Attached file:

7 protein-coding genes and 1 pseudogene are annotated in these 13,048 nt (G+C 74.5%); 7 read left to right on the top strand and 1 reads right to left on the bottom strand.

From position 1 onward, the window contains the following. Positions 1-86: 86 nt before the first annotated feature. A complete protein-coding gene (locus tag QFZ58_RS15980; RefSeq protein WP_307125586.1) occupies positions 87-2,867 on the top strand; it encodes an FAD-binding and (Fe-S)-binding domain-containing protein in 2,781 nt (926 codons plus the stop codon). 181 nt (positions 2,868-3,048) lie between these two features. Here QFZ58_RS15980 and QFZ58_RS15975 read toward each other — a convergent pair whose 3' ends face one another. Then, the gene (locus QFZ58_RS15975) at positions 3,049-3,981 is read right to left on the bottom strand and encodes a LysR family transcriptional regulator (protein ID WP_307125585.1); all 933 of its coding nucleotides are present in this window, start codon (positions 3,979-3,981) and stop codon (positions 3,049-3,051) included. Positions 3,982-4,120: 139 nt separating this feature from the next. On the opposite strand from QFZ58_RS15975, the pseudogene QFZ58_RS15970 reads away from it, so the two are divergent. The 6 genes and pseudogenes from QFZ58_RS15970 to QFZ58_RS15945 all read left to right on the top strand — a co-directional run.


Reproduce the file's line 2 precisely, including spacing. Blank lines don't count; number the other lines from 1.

From position 1 onward, the window contains the following. Positions 1-86: 86 nt before the first annotated feature. A complete protein-coding gene (locus tag QFZ58_RS15980; RefSeq protein WP_307125586.1) occupies positions 87-2,867 on the top strand; it encodes an FAD-binding and (Fe-S)-binding domain-containing protein in 2,781 nt (926 codons plus the stop codon). 181 nt (positions 2,868-3,048) lie between these two features. Here QFZ58_RS15980 and QFZ58_RS15975 read toward each other — a convergent pair whose 3' ends face one another. Then, the gene (locus QFZ58_RS15975) at positions 3,049-3,981 is read right to left on the bottom strand and encodes a LysR family transcriptional regulator (protein ID WP_307125585.1); all 933 of its coding nucleotides are present in this window, start codon (positions 3,979-3,981) and stop codon (positions 3,049-3,051) included. Positions 3,982-4,120: 139 nt separating this feature from the next. On the opposite strand from QFZ58_RS15975, the pseudogene QFZ58_RS15970 reads away from it, so the two are divergent. The 6 genes and pseudogenes from QFZ58_RS15970 to QFZ58_RS15945 all read left to right on the top strand — a co-directional run.